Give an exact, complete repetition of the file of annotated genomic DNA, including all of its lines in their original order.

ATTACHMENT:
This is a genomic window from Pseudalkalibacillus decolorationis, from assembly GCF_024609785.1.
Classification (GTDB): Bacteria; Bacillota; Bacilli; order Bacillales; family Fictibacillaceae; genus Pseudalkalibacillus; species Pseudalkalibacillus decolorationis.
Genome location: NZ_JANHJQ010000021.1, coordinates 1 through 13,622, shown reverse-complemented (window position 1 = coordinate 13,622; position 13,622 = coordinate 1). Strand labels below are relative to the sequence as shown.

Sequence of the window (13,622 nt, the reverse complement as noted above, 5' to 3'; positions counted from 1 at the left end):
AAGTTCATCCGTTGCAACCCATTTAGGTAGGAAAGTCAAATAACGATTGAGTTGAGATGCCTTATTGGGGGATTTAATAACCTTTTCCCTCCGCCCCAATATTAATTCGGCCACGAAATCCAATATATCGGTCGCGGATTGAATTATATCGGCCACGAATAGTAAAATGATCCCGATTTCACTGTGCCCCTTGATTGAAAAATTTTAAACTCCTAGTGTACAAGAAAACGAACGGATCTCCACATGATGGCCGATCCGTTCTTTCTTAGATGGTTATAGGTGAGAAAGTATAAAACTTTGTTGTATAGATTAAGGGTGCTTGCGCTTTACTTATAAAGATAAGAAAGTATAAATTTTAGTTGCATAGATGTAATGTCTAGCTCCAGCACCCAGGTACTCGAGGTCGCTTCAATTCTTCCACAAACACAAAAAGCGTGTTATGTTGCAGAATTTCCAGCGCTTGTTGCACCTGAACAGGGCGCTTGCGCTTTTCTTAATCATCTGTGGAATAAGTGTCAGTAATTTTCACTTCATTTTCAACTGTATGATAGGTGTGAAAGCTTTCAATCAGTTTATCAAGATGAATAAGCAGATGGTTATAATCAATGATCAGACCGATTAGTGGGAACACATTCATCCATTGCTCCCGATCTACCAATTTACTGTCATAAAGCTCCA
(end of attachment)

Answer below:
This is a genomic window from Pseudalkalibacillus decolorationis, from assembly GCF_024609785.1.
Classification (GTDB): Bacteria; Bacillota; Bacilli; order Bacillales; family Fictibacillaceae; genus Pseudalkalibacillus; species Pseudalkalibacillus decolorationis.
Genome location: NZ_JANHJQ010000021.1, coordinates 1 through 13,622, shown reverse-complemented (window position 1 = coordinate 13,622; position 13,622 = coordinate 1). Strand labels below are relative to the sequence as shown.

Sequence of the window (13,622 nt, the reverse complement as noted above, 5' to 3'; positions counted from 1 at the left end):
AAGTTCATCCGTTGCAACCCATTTAGGTAGGAAAGTCAAATAACGATTGAGTTGAGATGCCTTATTGGGGGATTTAATAACCTTTTCCCTCCGCCCCAATATTAATTCGGCCACGAAATCCAATATATCGGTCGCGGATTGAATTATATCGGCCACGAATAGTAAAATGATCCCGATTTCACTGTGCCCCTTGATTGAAAAATTTTAAACTCCTAGTGTACAAGAAAACGAACGGATCTCCACATGATGGCCGATCCGTTCTTTCTTAGATGGTTATAGGTGAGAAAGTATAAAACTTTGTTGTATAGATTAAGGGTGCTTGCGCTTTACTTATAAAGATAAGAAAGTATAAATTTTAGTTGCATAGATGTAATGTCTAGCTCCAGCACCCAGGTACTCGAGGTCGCTTCAATTCTTCCACAAACACAAAAAGCGTGTTATGTTGCAGAATTTCCAGCGCTTGTTGCACCTGAACAGGGCGCTTGCGCTTTTCTTAATCATCTGTGGAATAAGTGTCAGTAATTTTCACTTCATTTTCAACTGTATGATAGGTGTGAAAGCTTTCAATCAGTTTATCAAGATGAATAAGCAGATGGTTATAATCAATGATCAGACCGATTAGTGGGAACACATTCATCCATTGCTCCCGATCTACCAATTTACTGTCATAAAGCTCCA